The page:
Tonight was our back-to-school “ice cream social” night, where my soon-to-be kindergartener met his teacher for the first time while my second-oldest son went off with his dad to tour the middle school. Afterward, we hung out on the playground of the elementary school while Clara – now looking so big in a size-3T maxidress – climbed the “big kid” monkey bars like nobody’s business, her recently-bobbed hair curling in the humid late-summer heat. She looked so much like a big girl, just a few years away from starting school. My son, the kindergartener, is a big boy. A school-goer, a bus-rider, a backpack-wearer. Big, heavy, proud-but-sad sigh.
So when I stumbled across this particular quote from Anne Shirley-turned-Blythe from Anne of Ingleside, it felt particularly relevant:
“Anne smiled and signed. The seasons that seemed so long to Baby Rilla were beginning to pass all too quickly for her. Another summer was ended, lighted out of life by the ageless gold of Lombardy torches. Soon…all too soon…the children of Ingleside would be children no longer. But they were still hers…hers to welcome when they came home at night…hers to fill life with wonder and delight…hers to love, and cheer and scold…a little.”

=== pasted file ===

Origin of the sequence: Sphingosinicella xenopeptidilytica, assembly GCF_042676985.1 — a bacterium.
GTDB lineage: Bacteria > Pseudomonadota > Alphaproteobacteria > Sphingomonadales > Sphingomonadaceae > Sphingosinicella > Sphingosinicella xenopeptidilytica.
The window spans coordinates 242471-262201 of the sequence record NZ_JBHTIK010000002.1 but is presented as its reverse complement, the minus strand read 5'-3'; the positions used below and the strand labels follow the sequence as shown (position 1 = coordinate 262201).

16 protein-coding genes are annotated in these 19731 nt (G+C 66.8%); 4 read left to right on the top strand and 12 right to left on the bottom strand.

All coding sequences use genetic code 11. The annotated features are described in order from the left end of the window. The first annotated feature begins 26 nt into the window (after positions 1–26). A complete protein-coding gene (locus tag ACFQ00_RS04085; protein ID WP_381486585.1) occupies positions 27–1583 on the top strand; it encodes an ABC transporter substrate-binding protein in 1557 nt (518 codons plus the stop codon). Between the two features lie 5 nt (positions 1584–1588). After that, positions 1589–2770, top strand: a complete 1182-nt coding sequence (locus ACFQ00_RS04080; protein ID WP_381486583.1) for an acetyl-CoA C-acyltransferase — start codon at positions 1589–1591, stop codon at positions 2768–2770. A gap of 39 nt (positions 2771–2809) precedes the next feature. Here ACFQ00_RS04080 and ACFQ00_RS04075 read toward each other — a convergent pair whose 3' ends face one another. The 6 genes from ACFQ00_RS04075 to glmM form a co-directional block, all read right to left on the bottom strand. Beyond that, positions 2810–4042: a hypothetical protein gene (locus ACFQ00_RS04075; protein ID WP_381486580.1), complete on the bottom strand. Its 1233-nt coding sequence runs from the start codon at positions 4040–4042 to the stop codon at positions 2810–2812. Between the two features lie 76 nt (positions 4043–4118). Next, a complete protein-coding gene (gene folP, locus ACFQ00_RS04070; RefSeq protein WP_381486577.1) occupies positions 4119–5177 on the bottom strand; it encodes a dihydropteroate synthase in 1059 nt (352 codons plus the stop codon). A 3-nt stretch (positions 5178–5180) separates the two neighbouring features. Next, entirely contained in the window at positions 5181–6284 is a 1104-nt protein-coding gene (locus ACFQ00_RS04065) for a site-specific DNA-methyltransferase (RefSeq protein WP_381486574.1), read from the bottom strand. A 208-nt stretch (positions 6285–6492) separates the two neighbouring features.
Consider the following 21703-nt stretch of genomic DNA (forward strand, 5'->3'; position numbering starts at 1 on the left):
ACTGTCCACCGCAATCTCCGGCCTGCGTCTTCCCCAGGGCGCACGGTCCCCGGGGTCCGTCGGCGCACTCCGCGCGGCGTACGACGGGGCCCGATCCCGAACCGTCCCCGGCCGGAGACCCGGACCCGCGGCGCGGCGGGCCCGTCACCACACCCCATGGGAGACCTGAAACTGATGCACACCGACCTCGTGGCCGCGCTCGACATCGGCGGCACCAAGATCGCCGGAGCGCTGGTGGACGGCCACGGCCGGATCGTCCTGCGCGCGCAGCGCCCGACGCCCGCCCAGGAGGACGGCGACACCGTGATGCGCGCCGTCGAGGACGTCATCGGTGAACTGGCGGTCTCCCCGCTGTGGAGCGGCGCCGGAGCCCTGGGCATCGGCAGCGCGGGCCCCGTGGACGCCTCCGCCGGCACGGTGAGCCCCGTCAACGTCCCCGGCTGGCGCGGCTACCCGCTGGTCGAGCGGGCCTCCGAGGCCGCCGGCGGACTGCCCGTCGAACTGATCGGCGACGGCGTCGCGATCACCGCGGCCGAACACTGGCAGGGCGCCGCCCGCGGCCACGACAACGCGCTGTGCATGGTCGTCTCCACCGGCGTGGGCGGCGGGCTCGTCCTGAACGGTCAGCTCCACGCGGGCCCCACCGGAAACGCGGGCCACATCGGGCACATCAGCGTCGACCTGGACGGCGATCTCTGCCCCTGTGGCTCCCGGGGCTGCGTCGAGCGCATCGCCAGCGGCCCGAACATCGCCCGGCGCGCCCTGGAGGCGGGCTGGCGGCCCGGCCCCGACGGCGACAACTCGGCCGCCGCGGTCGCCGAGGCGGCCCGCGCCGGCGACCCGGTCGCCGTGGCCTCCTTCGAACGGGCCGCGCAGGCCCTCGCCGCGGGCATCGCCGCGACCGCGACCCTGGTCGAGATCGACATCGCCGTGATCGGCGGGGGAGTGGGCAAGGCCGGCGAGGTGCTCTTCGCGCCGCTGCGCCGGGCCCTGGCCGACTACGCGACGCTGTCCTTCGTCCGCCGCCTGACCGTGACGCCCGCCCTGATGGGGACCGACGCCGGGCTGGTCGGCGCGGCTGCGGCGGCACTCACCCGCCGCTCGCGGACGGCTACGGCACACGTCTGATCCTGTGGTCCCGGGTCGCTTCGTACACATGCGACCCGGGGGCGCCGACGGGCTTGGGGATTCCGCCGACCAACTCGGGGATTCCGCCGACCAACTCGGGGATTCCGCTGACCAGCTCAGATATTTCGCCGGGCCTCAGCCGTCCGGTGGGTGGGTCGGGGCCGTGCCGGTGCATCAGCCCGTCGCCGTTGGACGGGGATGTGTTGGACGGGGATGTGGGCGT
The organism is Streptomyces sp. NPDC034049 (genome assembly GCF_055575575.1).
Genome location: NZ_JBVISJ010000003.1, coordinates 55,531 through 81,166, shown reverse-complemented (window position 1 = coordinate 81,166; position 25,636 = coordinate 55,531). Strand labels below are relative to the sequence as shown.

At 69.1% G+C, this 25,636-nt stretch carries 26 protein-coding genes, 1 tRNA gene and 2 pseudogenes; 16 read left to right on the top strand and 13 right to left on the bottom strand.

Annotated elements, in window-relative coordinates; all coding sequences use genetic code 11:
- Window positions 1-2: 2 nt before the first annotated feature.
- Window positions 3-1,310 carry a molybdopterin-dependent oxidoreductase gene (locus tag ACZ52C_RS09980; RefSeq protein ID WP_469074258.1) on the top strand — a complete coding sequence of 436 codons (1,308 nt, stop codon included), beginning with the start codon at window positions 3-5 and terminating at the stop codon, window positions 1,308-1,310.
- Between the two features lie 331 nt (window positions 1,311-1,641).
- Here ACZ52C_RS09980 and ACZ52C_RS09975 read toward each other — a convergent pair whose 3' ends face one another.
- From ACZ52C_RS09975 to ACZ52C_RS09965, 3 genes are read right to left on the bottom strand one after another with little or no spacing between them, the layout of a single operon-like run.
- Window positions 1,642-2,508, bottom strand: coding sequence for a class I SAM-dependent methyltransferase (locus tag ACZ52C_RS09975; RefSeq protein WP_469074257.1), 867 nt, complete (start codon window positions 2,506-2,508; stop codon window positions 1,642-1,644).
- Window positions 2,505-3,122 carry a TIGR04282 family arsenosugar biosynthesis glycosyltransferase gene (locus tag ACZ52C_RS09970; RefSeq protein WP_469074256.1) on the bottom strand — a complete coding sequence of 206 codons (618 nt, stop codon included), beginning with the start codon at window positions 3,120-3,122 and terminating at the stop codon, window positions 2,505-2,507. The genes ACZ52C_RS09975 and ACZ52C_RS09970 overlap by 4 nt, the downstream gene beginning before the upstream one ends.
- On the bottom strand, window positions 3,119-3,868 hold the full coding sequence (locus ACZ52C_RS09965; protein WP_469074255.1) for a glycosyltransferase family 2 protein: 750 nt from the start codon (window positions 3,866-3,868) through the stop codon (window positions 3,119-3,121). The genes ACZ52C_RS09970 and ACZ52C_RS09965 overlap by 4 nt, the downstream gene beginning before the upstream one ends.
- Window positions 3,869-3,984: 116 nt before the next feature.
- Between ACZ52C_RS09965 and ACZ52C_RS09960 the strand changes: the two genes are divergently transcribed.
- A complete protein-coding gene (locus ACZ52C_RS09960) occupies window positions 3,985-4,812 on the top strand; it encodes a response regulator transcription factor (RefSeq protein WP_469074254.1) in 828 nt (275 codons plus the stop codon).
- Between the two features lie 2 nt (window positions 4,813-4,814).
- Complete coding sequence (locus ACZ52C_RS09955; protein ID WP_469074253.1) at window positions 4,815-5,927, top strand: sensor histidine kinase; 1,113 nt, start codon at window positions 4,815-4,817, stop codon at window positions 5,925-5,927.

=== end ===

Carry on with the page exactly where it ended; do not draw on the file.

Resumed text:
Ah, it goes so fast; faster every year. But, I keep hoping, the best is yet to come.
In the comments to last week’s inaguaral Wise Words Wednesday post featuring a quote from Anne of Avonlea, Ana said:
“Anne… has always epitomized my idea of the “ideal mother and wife” that I long to be—present, understanding, fun, a little quirky, handling difficulty and tragedy with grace, and still apparently looking great after all those kids!”
Oh my gosh, me too. I’m midway through Anne of Ingleside now – the first book in the series that portrays Anne as a mother of many (though they were written out of order, which may be why you can’t get Anne of Ingleside on Kindle, boo!) and remembering why I so took to the books about “mother Anne” when I first got to them soon after having kids. She really is a great mother – takes her children seriously (but not too seriously), knows when to intervene and when to stand back, and just seems to enjoy her children and her life and her home so much. In light of our discussion yesterday about inspiring mom blogs, I’m wondering if Anne Blythe was author L.M. Montgomery’s fantasy of the Ideal Mother, or perhaps (as the book was written well after she’d raised her own children and just a few years before her death) her memories of all the best parts of herself as a mother. What do you think?
Do you have any wise words or inspiring quotes to share this week?